To illustrate how things can go horribly wrong, and how preparing for the worst might be beneficial, we present a closed claim abstract (in which names and details have been modified).
Janet Levine’s second pregnancy was uncomplicated, except that she was carrying twins and the uppermost co-twin was in a breech presentation. Ms. Levine planned with Dr. Jennings, her OB/Gyn, to deliver her twins at a community hospital. They scheduled an induction, and the first twin was delivered vaginally, without difficulty.
When Dr. Jennings encountered problems delivering the second twin, he re-confirmed that it was still a breech presentation. During an attempt to turn the baby, the membranes ruptured. The umbilical cord was wrapped around the baby’s feet and lower body. Dr. Jennings continued with attempts to re-position the baby head-first for a vaginal delivery. When the cervix contracted on his hand, he called for the anesthesiologist to administer nitrous oxide to relax the uterus for further attempts to reposition the baby.
The room did not have an ultrasound machine, and the nurse monitored the baby’s heart rate with a hand held device. At one point the heart rate dropped to 43 beats per minute, but Dr. Jennings believed delivery was imminent. More time passed without successful vaginal delivery and so, he eventually called for a C-section.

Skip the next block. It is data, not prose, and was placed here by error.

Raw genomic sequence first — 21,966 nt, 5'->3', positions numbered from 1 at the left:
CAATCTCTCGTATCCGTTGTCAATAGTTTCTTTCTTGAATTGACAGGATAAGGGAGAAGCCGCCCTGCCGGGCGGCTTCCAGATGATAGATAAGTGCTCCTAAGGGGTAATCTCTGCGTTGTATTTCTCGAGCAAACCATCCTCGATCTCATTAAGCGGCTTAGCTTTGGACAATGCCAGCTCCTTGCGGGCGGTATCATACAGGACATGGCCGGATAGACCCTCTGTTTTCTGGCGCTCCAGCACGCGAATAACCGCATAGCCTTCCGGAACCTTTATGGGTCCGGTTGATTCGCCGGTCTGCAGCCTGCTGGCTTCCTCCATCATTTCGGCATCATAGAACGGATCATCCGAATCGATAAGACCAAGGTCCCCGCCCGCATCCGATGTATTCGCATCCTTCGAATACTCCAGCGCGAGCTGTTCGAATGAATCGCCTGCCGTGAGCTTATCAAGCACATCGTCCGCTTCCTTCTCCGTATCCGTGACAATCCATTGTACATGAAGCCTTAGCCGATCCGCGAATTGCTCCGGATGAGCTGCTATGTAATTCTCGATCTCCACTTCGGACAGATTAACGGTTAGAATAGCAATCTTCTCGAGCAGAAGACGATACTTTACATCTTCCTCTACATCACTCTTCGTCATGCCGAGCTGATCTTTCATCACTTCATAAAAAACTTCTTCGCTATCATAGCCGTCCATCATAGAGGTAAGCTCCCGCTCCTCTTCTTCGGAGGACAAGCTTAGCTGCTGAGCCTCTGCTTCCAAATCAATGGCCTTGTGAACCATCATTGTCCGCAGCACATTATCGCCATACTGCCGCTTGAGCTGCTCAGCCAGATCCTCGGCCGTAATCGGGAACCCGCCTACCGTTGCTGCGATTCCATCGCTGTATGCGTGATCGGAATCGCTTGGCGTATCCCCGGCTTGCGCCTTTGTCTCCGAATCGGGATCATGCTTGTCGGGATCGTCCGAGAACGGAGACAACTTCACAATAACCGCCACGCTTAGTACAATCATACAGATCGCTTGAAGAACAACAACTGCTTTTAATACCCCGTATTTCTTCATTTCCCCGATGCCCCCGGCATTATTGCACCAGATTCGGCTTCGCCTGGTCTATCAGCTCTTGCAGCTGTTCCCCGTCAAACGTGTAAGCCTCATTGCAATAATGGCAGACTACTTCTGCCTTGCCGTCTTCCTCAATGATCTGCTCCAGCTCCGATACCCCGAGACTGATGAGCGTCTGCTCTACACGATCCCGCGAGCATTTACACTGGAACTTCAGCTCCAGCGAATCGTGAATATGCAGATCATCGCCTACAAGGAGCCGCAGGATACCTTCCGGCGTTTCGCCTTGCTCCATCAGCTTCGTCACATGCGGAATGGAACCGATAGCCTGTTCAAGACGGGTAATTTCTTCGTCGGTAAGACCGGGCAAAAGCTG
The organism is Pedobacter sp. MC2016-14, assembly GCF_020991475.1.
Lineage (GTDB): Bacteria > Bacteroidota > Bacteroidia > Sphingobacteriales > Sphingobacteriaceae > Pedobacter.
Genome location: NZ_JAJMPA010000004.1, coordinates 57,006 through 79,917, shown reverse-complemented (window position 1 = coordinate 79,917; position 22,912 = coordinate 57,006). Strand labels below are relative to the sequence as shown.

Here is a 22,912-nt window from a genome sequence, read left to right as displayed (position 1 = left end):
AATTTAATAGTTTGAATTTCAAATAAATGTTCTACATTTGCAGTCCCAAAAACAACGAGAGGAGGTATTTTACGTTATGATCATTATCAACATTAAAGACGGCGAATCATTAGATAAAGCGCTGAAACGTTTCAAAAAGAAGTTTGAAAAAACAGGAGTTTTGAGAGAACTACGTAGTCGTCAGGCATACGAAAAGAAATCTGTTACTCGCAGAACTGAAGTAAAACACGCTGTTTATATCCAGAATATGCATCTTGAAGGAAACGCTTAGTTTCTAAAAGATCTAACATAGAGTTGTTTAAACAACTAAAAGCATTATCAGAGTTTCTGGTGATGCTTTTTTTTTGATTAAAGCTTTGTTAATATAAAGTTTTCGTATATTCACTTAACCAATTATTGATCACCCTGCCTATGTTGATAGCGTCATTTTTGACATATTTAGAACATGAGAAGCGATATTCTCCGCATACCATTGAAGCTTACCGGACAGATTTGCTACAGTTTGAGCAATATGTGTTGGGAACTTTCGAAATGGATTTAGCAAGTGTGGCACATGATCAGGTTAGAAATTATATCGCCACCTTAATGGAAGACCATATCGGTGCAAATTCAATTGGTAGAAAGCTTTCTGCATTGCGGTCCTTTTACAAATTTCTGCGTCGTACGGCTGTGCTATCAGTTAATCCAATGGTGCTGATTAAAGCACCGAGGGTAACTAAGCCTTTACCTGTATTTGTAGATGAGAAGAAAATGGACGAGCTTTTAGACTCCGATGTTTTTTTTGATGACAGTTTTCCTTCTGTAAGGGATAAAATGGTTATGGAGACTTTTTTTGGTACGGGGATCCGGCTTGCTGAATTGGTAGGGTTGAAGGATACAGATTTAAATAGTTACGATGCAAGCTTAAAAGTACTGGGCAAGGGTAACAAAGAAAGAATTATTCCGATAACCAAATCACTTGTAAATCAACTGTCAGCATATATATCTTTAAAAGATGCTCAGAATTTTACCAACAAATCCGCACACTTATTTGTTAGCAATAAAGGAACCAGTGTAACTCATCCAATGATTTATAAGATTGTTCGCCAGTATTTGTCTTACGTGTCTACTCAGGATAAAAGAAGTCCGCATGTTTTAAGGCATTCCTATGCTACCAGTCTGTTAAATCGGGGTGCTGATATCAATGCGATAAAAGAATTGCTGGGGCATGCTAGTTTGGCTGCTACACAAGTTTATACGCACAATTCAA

The baby was born with very low Apgars. The infant had no gag reflex, and an EEG demonstrated severe brain damage. The baby was diagnosed with spastic quadriplegia and was blind and deaf prior to her death nearly six months later.
The parents sued Dr. Jennings, alleging negligent delays in delivery and treatment of fetal distress. The plaintiff’s expert witness had to be replaced less than two weeks before trial. Expert reviews for the defense were mixed. But the defense team believed it could prevail at trial with an effective defendant and expert witness. The jury returned a verdict for the defense.